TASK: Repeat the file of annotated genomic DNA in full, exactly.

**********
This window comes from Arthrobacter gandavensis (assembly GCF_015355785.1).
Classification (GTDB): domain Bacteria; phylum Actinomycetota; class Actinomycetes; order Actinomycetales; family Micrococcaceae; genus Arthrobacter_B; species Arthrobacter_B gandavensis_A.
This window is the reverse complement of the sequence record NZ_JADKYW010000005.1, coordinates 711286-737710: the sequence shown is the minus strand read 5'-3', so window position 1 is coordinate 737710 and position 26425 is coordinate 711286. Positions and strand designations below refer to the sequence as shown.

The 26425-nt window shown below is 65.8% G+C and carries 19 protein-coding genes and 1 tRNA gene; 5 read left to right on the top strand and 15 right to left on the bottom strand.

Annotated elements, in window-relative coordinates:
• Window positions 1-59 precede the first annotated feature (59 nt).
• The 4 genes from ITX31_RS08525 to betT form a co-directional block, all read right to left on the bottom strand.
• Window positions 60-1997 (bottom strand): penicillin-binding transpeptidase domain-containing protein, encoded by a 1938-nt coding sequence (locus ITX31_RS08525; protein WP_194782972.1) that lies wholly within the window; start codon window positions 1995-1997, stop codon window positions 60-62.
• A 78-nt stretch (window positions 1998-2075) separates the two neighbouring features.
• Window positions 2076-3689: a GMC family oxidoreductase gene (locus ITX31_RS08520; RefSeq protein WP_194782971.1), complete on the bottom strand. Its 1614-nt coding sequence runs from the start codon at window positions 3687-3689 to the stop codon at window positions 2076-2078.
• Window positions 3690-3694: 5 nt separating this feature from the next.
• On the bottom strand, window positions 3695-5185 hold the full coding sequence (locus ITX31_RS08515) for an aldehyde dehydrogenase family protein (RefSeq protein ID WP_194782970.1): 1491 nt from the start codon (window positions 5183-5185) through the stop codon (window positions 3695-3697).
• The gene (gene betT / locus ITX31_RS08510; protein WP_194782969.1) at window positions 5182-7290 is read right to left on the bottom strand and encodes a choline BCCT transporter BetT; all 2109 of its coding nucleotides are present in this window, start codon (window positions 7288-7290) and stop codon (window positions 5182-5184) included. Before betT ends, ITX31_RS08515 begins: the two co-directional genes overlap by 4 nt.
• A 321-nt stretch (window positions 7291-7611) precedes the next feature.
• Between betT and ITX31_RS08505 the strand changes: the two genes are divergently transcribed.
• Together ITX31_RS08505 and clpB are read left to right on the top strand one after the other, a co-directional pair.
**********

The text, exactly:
This window comes from Arthrobacter gandavensis (assembly GCF_015355785.1).
Classification (GTDB): domain Bacteria; phylum Actinomycetota; class Actinomycetes; order Actinomycetales; family Micrococcaceae; genus Arthrobacter_B; species Arthrobacter_B gandavensis_A.
This window is the reverse complement of the sequence record NZ_JADKYW010000005.1, coordinates 711286-737710: the sequence shown is the minus strand read 5'-3', so window position 1 is coordinate 737710 and position 26425 is coordinate 711286. Positions and strand designations below refer to the sequence as shown.

The 26425-nt window shown below is 65.8% G+C and carries 19 protein-coding genes and 1 tRNA gene; 5 read left to right on the top strand and 15 right to left on the bottom strand.

Annotated elements, in window-relative coordinates:
• Window positions 1-59 precede the first annotated feature (59 nt).
• The 4 genes from ITX31_RS08525 to betT form a co-directional block, all read right to left on the bottom strand.
• Window positions 60-1997 (bottom strand): penicillin-binding transpeptidase domain-containing protein, encoded by a 1938-nt coding sequence (locus ITX31_RS08525; protein WP_194782972.1) that lies wholly within the window; start codon window positions 1995-1997, stop codon window positions 60-62.
• A 78-nt stretch (window positions 1998-2075) separates the two neighbouring features.
• Window positions 2076-3689: a GMC family oxidoreductase gene (locus ITX31_RS08520; RefSeq protein WP_194782971.1), complete on the bottom strand. Its 1614-nt coding sequence runs from the start codon at window positions 3687-3689 to the stop codon at window positions 2076-2078.
• Window positions 3690-3694: 5 nt separating this feature from the next.
• On the bottom strand, window positions 3695-5185 hold the full coding sequence (locus ITX31_RS08515) for an aldehyde dehydrogenase family protein (RefSeq protein ID WP_194782970.1): 1491 nt from the start codon (window positions 5183-5185) through the stop codon (window positions 3695-3697).
• The gene (gene betT / locus ITX31_RS08510; protein WP_194782969.1) at window positions 5182-7290 is read right to left on the bottom strand and encodes a choline BCCT transporter BetT; all 2109 of its coding nucleotides are present in this window, start codon (window positions 7288-7290) and stop codon (window positions 5182-5184) included. Before betT ends, ITX31_RS08515 begins: the two co-directional genes overlap by 4 nt.
• A 321-nt stretch (window positions 7291-7611) precedes the next feature.
• Between betT and ITX31_RS08505 the strand changes: the two genes are divergently transcribed.
• Together ITX31_RS08505 and clpB are read left to right on the top strand one after the other, a co-directional pair.